Congratulations! If you have found your way to this page, you have already started to think about a midwife as a possible attendant at the birth of your baby. Now you want to find out more about midwives, who we are, what we believe and practice, where we do what we do, how we are different from physicians.

Holly Powell Kennedy, a certified nurse-midwife, studied “exemplary” midwives and their patients to try and learn what is unique and exemplary about the midwifery model of care. That is, what is different about the way that midwives provide care from the way that physicians provide care? The critical difference that emerged from Holly’s study was the midwives’ art of doing “nothing” well; that is, being there with the woman, being vigilant to assure that things were going well, but not intervening or using technology unless it was necessary. One woman summed it up by saying, “A large part of her providing the kind of care we wanted is what she didn’t do… she didn’t rush anything … she said to me your body knows what to do so just let it do it.” Some of the qualities that were strongly identified by women with midwifery care were belief in the normalcy of birth, exceptional clinical skills and judgment, and commitment to the health of women and families. The following terms were also strongly identified by women with the midwives who cared for them: calm, patient, confident, decisive, intelligent, mature, persistent, honest, compassionate, trustworthy, flexible, understanding and supportive, warm, nonjudgmental, gentle, nurturing, not focused on self, realistic, reassuring and soothing, possessing a generous and loving spirit, possessing a sense of homor, and being personable.

Why is it important to try to identify what it is that midwives do differently and do well? Midwifery care has been shown to be safe, effective, and satisfying for women, but there has been little research on why this is so, that is, on the process of midwifery care. If women are to continue to have access to midwifery care in the future, midwives must be able to describe our philosophy and process of care and link these attributes to our outcomes. Holly Kennedy’s landmark study is a significant contribution to this effort. (Kennedy HP (2000). A model of exemplary midwifery practice: results of a Delphi study. J Midwifery & Women’s Health, Volume 45, No. 1, pp. 4-19.)

You may need some ammunition to convince your family or your friends that you are doing the right thing by deciding to have a midwife attend your birth. You will also want to find out about other professionals who work with midwives and enhance the experiences of pregnancy, labor and birth, and early parenthood. The following resources should be helpful to you.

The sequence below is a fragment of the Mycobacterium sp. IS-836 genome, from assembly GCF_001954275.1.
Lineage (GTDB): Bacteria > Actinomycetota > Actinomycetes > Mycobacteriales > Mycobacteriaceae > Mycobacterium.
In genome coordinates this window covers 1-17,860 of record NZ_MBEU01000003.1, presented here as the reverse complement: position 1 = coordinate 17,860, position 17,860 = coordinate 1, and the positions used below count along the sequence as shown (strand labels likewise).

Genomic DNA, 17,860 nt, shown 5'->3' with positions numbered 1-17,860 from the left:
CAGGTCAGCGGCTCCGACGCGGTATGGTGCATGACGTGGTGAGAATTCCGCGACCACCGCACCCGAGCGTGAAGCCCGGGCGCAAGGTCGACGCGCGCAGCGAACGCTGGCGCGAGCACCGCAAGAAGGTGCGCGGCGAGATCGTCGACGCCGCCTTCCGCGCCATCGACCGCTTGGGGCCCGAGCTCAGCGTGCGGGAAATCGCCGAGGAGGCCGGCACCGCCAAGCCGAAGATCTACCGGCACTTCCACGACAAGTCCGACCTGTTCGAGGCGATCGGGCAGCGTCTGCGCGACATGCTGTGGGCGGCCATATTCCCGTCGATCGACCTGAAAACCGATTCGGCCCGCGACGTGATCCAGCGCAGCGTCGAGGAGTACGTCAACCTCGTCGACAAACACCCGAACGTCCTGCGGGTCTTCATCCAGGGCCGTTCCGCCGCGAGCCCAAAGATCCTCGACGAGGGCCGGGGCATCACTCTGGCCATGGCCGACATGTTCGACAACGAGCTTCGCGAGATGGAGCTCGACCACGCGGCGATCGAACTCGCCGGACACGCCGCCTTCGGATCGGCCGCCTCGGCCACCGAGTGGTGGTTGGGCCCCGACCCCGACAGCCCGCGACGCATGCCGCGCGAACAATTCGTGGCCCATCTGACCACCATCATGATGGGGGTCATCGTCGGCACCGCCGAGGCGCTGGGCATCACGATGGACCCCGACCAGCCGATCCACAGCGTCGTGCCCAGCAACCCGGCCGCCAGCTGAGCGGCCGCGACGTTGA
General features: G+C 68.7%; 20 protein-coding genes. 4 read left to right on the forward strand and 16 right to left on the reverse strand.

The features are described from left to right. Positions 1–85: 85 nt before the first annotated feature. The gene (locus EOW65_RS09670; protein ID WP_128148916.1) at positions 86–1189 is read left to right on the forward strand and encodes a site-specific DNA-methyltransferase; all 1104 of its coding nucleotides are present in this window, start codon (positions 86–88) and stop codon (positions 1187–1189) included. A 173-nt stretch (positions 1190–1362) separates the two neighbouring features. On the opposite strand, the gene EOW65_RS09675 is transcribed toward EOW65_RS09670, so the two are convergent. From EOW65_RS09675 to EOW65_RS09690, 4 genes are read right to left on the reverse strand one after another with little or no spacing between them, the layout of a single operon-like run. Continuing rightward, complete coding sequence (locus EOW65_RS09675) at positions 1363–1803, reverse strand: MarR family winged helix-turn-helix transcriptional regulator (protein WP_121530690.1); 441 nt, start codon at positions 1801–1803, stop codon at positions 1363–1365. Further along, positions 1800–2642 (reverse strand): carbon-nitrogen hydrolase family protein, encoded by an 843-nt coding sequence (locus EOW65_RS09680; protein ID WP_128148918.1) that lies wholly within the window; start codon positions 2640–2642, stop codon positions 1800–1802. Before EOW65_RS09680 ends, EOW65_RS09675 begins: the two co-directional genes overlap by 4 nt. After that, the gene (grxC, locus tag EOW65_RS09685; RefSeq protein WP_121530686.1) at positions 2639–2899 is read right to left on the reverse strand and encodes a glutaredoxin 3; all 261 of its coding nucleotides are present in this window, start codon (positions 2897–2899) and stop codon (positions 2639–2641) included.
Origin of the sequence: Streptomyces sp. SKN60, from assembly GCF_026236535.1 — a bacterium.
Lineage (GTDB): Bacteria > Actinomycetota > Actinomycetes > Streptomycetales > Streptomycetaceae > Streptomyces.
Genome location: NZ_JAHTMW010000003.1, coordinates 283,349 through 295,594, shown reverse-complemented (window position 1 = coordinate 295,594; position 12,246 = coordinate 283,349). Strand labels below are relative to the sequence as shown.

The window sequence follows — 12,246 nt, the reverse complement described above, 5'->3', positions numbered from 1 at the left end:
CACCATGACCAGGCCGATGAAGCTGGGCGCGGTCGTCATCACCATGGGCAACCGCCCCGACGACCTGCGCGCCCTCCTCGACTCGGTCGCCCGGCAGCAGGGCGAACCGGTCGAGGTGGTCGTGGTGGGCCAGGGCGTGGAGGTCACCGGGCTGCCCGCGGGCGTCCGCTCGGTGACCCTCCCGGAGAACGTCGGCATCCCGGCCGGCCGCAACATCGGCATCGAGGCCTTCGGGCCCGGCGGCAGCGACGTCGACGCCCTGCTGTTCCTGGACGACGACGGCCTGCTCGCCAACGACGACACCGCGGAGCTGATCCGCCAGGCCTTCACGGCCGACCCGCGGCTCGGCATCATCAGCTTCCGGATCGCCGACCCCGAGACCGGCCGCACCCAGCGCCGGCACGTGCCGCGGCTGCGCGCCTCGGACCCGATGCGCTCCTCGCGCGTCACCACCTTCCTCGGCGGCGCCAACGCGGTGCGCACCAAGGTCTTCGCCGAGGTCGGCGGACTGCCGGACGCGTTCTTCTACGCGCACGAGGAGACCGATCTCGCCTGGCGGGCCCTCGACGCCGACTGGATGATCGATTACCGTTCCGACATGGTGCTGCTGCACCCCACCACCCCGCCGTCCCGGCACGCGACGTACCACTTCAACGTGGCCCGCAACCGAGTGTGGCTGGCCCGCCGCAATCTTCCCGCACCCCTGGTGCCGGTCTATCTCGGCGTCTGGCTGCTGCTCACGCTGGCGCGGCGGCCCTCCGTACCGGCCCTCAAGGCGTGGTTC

The official source of information about certified nurse-midwives and certified midwives is the American College of Nurse-Midwives. The Midwives Alliance of North America has information about direct-entry midwives. Other sources of information about direct-entry midwives are Citizens for Midwifery (CfM), a consumer organization allied with MANA, a resource for midwives, birth professionals, parents, and others to find information about birth and parenting alternatives. Check the glossary and the history pages to find out more about the official midwifery organizations and types of midwives.

The Childbirth Connection has written an excellent pamphlet which you can download on their website entitled “Statement of the Rights of Childbearing Women”. It will give you some points to consider before or during your search for a midwife or other provider.  Remember, first of all, you have the right to ask a prospective provider about her/his philosophy and practice! The best time to ask is before you make a decision.

The Coalition for Improving Maternity Services (CIMS) is a coalition of individuals and national organizations with concern for the care and well-being of mothers, babies, and families. Their mission is to promote a wellness model of maternity care that will improve birth outcomes and substantially reduce costs. This evidence-based mother-, baby-, and family-friendly model focuses on prevention and wellness as the alternatives to high-cost screening, diagnosis, and treatment programs. Their website will get you started thinking about your choices for childbirth. The information in this document is based on research evidence about the kinds of care that result in optimal outcomes for mother and baby. The CIMS website also provides more information about evidence-based maternity care for providers.

Midwifery care is supported by research. The Cochrane Collaboration is a systematic review of the research evidence about the effects of care given to women during pregnancy and childbirth. It classifies elements of care as effective, promising, not proven either way, or not worth using. The database is available in printed format as well as in a regularly updated electronic format. Now twenty years old, the Cochrane Database of Systematic Reviews continues to validate the midwifery model of care. For data on specific aspects of care, go to the Cochrane Pregnancy and Childbirth Group Abstracts.